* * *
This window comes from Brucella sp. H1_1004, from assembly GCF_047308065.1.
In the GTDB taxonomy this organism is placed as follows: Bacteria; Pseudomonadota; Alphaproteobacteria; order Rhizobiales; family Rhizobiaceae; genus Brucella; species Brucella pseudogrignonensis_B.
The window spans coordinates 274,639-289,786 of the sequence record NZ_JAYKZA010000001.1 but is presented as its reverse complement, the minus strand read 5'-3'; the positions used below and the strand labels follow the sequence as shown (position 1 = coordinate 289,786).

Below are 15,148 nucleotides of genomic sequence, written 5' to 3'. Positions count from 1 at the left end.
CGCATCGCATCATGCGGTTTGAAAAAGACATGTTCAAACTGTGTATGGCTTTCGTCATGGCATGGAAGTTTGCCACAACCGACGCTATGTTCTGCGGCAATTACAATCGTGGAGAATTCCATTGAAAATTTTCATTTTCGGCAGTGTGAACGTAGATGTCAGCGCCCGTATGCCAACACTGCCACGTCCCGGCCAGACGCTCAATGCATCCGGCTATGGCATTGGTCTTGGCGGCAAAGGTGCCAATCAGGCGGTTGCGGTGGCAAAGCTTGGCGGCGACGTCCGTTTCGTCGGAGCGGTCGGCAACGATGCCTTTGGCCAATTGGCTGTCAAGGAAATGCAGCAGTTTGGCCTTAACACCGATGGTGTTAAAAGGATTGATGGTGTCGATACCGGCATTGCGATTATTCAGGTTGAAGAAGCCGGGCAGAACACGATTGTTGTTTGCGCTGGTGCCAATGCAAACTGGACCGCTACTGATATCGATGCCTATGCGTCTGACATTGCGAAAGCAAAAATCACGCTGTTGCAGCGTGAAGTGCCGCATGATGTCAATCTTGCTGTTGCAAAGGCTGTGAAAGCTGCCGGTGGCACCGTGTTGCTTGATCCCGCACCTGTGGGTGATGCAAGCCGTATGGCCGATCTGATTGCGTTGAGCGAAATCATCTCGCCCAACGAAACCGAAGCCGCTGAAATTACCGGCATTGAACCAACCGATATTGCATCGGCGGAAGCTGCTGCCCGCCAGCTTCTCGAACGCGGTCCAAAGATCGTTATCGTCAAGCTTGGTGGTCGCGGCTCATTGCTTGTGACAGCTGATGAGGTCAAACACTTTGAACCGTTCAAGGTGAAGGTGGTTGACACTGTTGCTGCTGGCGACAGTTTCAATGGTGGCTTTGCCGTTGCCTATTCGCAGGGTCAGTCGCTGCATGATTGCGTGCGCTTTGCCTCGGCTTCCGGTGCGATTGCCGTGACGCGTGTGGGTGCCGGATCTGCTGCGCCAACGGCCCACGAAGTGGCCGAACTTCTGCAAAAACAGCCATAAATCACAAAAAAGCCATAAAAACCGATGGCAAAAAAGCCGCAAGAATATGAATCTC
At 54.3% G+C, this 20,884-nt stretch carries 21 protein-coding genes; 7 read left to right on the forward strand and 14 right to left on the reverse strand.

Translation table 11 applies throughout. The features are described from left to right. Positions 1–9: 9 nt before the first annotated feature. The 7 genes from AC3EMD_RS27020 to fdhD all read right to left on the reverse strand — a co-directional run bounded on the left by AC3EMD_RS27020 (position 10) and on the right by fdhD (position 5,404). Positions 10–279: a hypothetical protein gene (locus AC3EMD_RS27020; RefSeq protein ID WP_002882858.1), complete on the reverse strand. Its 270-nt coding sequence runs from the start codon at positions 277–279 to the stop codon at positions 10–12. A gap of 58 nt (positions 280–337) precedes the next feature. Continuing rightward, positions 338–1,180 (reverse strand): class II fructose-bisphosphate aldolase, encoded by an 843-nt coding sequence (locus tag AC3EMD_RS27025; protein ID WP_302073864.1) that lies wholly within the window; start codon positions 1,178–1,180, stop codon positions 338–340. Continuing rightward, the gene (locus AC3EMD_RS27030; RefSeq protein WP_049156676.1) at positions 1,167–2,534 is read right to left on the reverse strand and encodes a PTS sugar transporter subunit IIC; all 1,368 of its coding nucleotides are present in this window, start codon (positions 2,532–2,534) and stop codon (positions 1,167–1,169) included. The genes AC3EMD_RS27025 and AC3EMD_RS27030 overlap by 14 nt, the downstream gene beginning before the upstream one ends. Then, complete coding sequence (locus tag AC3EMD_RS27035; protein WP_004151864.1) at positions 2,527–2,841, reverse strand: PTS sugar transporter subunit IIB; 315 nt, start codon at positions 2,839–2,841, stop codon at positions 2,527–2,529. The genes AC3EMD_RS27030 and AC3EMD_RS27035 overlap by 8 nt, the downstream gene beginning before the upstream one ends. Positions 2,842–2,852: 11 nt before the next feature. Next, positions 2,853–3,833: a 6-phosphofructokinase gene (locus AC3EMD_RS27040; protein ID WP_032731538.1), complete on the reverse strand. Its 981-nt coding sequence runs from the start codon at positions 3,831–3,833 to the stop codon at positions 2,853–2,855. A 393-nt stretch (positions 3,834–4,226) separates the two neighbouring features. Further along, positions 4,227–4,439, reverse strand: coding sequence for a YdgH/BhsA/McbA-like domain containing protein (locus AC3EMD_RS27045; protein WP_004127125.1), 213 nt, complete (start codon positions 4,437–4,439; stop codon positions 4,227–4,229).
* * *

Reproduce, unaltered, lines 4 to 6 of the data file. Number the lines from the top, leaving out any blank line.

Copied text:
Below are 15,148 nucleotides of genomic sequence, written 5' to 3'. Positions count from 1 at the left end.
CGCATCGCATCATGCGGTTTGAAAAAGACATGTTCAAACTGTGTATGGCTTTCGTCATGGCATGGAAGTTTGCCACAACCGACGCTATGTTCTGCGGCAATTACAATCGTGGAGAATTCCATTGAAAATTTTCATTTTCGGCAGTGTGAACGTAGATGTCAGCGCCCGTATGCCAACACTGCCACGTCCCGGCCAGACGCTCAATGCATCCGGCTATGGCATTGGTCTTGGCGGCAAAGGTGCCAATCAGGCGGTTGCGGTGGCAAAGCTTGGCGGCGACGTCCGTTTCGTCGGAGCGGTCGGCAACGATGCCTTTGGCCAATTGGCTGTCAAGGAAATGCAGCAGTTTGGCCTTAACACCGATGGTGTTAAAAGGATTGATGGTGTCGATACCGGCATTGCGATTATTCAGGTTGAAGAAGCCGGGCAGAACACGATTGTTGTTTGCGCTGGTGCCAATGCAAACTGGACCGCTACTGATATCGATGCCTATGCGTCTGACATTGCGAAAGCAAAAATCACGCTGTTGCAGCGTGAAGTGCCGCATGATGTCAATCTTGCTGTTGCAAAGGCTGTGAAAGCTGCCGGTGGCACCGTGTTGCTTGATCCCGCACCTGTGGGTGATGCAAGCCGTATGGCCGATCTGATTGCGTTGAGCGAAATCATCTCGCCCAACGAAACCGAAGCCGCTGAAATTACCGGCATTGAACCAACCGATATTGCATCGGCGGAAGCTGCTGCCCGCCAGCTTCTCGAACGCGGTCCAAAGATCGTTATCGTCAAGCTTGGTGGTCGCGGCTCATTGCTTGTGACAGCTGATGAGGTCAAACACTTTGAACCGTTCAAGGTGAAGGTGGTTGACACTGTTGCTGCTGGCGACAGTTTCAATGGTGGCTTTGCCGTTGCCTATTCGCAGGGTCAGTCGCTGCATGATTGCGTGCGCTTTGCCTCGGCTTCCGGTGCGATTGCCGTGACGCGTGTGGGTGCCGGATCTGCTGCGCCAACGGCCCACGAAGTGGCCGAACTTCTGCAAAAACAGCCATAAATCACAAAAAAGCCATAAAAACCGATGGCAAAAAAGCCGCAAGAATATGAATCTC
At 54.3% G+C, this 20,884-nt stretch carries 21 protein-coding genes; 7 read left to right on the forward strand and 14 right to left on the reverse strand.